Two prominent investors and opinion leaders in the Israeli tech sphere criticized the content of Prime Minister Benjamin Netanyahu’s talk with Tesla CEO Elon Musk.
Prominent venture capitalist Michel Eisenberg took to X to highlight the significance of this meeting in the context of global power dynamics.
“The very fact that the prime minister of Israel met with Elon Musk before he met with the president of the United States conveys something profound about a shift in power in the world. The CEOs of technology companies are stronger today than world leaders. They are a center of power,” he wrote.
'AI's primary purpose should be to empower democracy'
Netanyahu and Musk met on Monday to have a live-streamed discussion on pressing issues surrounding hate speech, the controversial Israeli judicial reform, and the rapid advancement of artificial intelligence.
During the live broadcasted meeting held at Tesla’s factory in Fremont, California, Netanyahu delved into the broader issue of artificial intelligence (AI) and its impact on society. Both expressed concerns about the risks associated with AI’s rapid development.
“We stand today at a juncture for all humanity, where we have to choose between a blessing and a curse,” Netanyahu said, noting the critical juncture humanity finds itself in, where AI could offer significant advancements in fields like medicine, agriculture, infrastructure, and logistics; but also pose risks, such as threats to democracy, crime, and war, and the manipulation of the public.
Netanyahu also noted the pace of AI’s effect on society.
“It’s happening so fast. It took us centuries at least to adapt to the agricultural revolution, it took us maybe a century to adapt to the industrial revolution. We may have just but a few years, which are running out as we speak, to adapt to the AI revolution and I’m not sure that we are. Certainly not in curbing the curses,” he said.
“As the leader of the country that is an AI player – and could be a big player if we have our way, I think we will – then we want to increase the blessings [of AI], not only for ourselves but for all of humanity. We’ve done that with other technological innovations that came out of Israel and many other places,” he continued. “But the real question is, what do we do internationally? What do we do globally to contain the threat?”
In response, Musk explained that the largest issue which has come up in his meetings with western world leaders on the subject is their inability to ensure that every country submits themselves to the same regulation standards of AI development, highlighting China as one of the “very top leaders” in AI development.
Netanyahu went on to explain his theory that, much like the mutually assured destruction model of nuclear deterrence, “If we don’t have a code of conduct between major powers, we’ll have MAC – mutually assured chaos.” He asked Musk whether or not there would be a way of policing bad actors from developing nefarious AI superintelligence, assuming the prerequisite coalition of global actors and a proper code of AI development conduct were established.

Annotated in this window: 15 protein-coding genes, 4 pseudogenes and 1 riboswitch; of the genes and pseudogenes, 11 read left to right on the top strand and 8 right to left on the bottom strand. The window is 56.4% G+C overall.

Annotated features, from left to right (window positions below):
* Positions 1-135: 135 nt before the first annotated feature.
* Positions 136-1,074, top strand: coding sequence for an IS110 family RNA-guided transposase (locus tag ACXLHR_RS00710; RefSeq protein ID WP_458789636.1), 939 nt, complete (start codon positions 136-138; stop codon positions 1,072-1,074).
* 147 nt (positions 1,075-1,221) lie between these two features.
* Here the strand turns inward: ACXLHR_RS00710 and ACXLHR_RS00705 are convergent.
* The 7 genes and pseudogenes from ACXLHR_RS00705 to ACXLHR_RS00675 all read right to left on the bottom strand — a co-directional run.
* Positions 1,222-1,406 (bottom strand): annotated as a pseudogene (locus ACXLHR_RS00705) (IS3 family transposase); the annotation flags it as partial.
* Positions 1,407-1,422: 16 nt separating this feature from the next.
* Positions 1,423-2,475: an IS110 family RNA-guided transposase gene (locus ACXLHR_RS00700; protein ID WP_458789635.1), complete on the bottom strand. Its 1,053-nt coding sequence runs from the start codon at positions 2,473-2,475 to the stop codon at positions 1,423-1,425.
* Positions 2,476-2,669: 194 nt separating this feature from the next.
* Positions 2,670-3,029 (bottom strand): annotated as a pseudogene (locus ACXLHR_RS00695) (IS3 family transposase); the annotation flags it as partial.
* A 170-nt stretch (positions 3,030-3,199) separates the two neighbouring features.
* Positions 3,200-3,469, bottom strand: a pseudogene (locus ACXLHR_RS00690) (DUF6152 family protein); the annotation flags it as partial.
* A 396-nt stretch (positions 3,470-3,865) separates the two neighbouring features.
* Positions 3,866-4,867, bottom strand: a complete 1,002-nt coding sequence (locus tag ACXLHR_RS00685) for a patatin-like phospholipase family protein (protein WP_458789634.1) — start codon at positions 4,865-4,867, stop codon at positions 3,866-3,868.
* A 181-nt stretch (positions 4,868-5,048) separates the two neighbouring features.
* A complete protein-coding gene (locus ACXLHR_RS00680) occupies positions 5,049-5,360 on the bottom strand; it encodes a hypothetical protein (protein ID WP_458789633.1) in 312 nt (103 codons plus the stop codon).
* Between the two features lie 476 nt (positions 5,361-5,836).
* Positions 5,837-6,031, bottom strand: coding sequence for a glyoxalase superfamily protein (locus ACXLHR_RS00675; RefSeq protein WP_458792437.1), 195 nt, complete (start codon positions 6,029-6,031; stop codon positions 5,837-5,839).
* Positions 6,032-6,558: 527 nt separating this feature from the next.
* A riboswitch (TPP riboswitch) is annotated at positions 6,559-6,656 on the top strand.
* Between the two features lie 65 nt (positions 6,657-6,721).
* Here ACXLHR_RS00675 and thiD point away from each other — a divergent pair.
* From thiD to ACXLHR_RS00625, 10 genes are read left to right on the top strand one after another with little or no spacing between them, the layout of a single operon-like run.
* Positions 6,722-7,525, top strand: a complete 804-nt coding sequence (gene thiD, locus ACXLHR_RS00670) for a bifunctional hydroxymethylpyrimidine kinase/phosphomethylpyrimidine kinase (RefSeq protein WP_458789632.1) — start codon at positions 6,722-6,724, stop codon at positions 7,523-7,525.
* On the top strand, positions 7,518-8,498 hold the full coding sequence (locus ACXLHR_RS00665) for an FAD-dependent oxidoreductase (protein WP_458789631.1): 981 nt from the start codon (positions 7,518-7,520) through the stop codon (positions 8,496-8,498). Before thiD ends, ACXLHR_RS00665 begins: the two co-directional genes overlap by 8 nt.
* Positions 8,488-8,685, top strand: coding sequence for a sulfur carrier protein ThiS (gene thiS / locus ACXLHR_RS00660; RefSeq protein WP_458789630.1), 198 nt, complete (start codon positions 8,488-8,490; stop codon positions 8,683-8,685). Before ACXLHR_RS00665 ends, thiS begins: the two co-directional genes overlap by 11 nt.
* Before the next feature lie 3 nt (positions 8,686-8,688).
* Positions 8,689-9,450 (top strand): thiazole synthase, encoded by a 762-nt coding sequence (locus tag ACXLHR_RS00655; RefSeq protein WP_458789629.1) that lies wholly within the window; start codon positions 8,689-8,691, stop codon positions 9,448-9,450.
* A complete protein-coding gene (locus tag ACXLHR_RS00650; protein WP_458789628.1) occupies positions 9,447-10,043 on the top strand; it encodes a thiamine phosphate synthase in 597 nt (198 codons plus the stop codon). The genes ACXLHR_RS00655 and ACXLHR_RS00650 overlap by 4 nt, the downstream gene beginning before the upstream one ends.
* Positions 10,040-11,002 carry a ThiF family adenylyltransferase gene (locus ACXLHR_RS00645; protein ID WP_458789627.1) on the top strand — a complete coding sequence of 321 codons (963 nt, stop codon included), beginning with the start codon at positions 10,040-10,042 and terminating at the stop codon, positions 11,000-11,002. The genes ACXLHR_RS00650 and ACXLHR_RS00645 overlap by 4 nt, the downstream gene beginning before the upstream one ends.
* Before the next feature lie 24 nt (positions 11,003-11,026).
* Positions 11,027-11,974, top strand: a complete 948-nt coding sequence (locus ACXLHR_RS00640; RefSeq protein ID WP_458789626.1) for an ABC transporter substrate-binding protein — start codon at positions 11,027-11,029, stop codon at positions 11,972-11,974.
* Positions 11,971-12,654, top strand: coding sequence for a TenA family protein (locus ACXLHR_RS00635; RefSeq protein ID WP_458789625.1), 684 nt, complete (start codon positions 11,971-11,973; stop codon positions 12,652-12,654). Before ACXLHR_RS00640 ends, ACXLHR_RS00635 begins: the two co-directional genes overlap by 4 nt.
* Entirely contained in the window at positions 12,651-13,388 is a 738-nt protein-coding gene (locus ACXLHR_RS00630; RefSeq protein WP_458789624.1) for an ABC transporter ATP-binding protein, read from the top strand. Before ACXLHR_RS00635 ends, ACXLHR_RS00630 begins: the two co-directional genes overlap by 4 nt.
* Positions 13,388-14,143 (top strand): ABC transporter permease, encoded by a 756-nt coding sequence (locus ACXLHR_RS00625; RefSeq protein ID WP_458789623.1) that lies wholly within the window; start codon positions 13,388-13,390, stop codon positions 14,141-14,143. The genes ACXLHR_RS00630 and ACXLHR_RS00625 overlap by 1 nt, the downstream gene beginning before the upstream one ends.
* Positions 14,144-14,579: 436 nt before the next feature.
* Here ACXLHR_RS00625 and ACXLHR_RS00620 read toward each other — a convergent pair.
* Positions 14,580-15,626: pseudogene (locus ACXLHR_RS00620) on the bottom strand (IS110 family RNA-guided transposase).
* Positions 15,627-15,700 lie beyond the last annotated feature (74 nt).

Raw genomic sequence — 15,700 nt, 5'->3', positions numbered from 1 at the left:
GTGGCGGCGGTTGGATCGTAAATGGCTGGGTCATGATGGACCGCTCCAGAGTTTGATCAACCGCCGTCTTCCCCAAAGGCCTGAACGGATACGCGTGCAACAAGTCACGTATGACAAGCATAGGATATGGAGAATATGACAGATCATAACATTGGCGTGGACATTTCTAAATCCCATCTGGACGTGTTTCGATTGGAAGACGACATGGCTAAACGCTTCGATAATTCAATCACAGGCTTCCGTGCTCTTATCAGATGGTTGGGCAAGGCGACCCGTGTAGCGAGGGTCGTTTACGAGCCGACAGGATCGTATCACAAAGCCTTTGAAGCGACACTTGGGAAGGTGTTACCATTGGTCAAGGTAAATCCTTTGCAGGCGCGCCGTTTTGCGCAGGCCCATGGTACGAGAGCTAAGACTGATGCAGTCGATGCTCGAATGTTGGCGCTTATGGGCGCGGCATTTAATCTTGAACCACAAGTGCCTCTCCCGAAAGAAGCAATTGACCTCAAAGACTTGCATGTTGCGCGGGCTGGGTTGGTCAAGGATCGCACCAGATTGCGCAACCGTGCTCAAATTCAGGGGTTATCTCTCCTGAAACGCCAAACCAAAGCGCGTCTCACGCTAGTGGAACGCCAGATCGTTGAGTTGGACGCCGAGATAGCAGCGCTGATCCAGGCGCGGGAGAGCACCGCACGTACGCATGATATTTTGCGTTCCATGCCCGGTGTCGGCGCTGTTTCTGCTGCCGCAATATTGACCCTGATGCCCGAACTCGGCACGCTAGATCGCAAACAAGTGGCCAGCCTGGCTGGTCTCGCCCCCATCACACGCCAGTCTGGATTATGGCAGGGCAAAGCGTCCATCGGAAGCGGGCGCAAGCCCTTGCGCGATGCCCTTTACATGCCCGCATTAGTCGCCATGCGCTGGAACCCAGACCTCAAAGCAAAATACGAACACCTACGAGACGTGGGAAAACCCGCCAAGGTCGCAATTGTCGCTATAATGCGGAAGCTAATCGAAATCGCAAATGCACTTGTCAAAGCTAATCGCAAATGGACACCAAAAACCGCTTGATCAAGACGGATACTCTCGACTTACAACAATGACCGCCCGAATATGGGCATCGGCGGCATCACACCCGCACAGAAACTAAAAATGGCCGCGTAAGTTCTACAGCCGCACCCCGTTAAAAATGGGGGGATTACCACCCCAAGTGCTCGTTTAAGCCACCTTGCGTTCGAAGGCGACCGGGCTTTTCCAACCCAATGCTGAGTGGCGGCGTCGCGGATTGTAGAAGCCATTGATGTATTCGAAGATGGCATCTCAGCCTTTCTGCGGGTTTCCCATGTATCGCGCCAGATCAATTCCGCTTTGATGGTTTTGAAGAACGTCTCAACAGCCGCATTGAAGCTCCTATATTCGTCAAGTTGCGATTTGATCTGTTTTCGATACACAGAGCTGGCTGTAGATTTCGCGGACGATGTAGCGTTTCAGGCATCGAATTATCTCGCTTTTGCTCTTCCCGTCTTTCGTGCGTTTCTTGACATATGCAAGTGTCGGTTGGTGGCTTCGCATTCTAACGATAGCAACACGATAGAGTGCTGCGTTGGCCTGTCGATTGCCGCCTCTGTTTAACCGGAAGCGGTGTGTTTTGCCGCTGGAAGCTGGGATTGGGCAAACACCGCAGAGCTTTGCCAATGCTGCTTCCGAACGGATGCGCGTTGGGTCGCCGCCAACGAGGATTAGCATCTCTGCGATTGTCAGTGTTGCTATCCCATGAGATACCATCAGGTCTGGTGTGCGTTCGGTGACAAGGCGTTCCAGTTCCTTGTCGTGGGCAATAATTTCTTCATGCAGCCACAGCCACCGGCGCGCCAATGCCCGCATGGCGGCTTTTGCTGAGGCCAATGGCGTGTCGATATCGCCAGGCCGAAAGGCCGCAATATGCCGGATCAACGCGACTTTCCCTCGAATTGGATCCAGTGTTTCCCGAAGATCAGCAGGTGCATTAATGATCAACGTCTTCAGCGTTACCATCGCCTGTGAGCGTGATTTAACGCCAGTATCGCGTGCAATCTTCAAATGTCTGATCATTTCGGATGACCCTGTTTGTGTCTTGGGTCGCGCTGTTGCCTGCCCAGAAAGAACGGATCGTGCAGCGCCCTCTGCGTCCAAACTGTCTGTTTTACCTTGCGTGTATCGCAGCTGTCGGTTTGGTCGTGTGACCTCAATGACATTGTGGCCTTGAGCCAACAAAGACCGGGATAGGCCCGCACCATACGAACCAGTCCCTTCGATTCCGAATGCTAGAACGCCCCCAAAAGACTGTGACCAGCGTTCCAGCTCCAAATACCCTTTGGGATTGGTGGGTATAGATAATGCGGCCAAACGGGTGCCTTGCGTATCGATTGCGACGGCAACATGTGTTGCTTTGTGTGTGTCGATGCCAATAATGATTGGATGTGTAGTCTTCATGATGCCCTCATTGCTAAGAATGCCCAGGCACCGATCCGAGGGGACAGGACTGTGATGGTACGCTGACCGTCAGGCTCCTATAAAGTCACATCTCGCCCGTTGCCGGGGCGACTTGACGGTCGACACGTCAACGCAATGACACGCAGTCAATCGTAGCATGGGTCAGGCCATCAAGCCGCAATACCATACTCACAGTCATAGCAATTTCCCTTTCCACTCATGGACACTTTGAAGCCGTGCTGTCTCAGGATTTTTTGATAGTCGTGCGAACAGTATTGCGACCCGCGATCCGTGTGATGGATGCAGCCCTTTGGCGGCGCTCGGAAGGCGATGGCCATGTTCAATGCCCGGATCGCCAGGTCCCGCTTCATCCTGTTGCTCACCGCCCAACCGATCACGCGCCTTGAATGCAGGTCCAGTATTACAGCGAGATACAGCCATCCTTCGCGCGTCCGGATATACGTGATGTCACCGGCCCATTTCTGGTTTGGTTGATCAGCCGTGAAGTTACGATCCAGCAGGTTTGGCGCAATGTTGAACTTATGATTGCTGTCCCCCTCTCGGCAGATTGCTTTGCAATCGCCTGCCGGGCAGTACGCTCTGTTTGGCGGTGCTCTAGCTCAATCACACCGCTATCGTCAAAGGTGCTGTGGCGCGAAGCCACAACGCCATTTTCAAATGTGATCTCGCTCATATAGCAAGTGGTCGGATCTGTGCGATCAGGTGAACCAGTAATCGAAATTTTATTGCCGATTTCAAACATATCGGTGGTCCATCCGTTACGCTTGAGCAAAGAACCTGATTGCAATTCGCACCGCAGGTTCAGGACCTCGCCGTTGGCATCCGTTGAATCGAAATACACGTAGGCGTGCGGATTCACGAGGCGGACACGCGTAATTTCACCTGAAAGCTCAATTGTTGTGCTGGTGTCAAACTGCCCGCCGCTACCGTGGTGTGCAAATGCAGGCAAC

Musk answered in the affirmative, explaining that the resources such development would necessitate are quite large, also noting that the heat signature of the vast amount of computational power required to operate an AI superintelligence would be easy to spot from space if using infrared imaging.
Eisenberg criticized Netanyahu for not taking a more proactive approach to staking Israel’s claim in the global development of AI.
“Netanyahu was on the main stage. He made a pitch about Israel’s capabilities but simply missed an opportunity to bring the news. What is Israel’s place in artificial intelligence? What does he intend to do as a leader?” he wrote.
“What do he and the state intend to invest in? How much will he invest in artificial intelligence that is critical to national security and our economic – and even Jewish – future?”
Eisenberg’s criticism of Netanyahu’s AI discussion was backed up by Erel Margalit, founder and chairman of the Jerusalem Venture Partners Fund (JVP) and Margalit Startup City, and a leading investor in Israeli AI tech.
“In the wrong hands, AI could pose the gravest threat to humanity today. As such, it is imperative that AI remains beyond the reach of dictators who undermine, rather than uphold, the interests of the people. AI’s primary purpose should be to serve and empower democracy, rather than surveil or dictate the lives of its citizens. Its allegiance must forever lie with democracy, never falling into the grasp of those who oppose it,” he stated.
Margalit went on to call out the prime minister for allowing the judicial reform plan to move forward, stating that “Netanyahu’s attempts to transform Israel’s judicial system from a democracy into a form of a dictatorship make him the least suitable candidate to wield control over AI or any other cyber technologies.”
“If entrusted to him, such technology would likely be wielded against the Israeli people, rather than for their benefit,” he stated. “Netanyahu’s extremist racist government is a clear threat and cannot be in charge of this technology, as their intentions run counter to the best interests of the Israeli people.”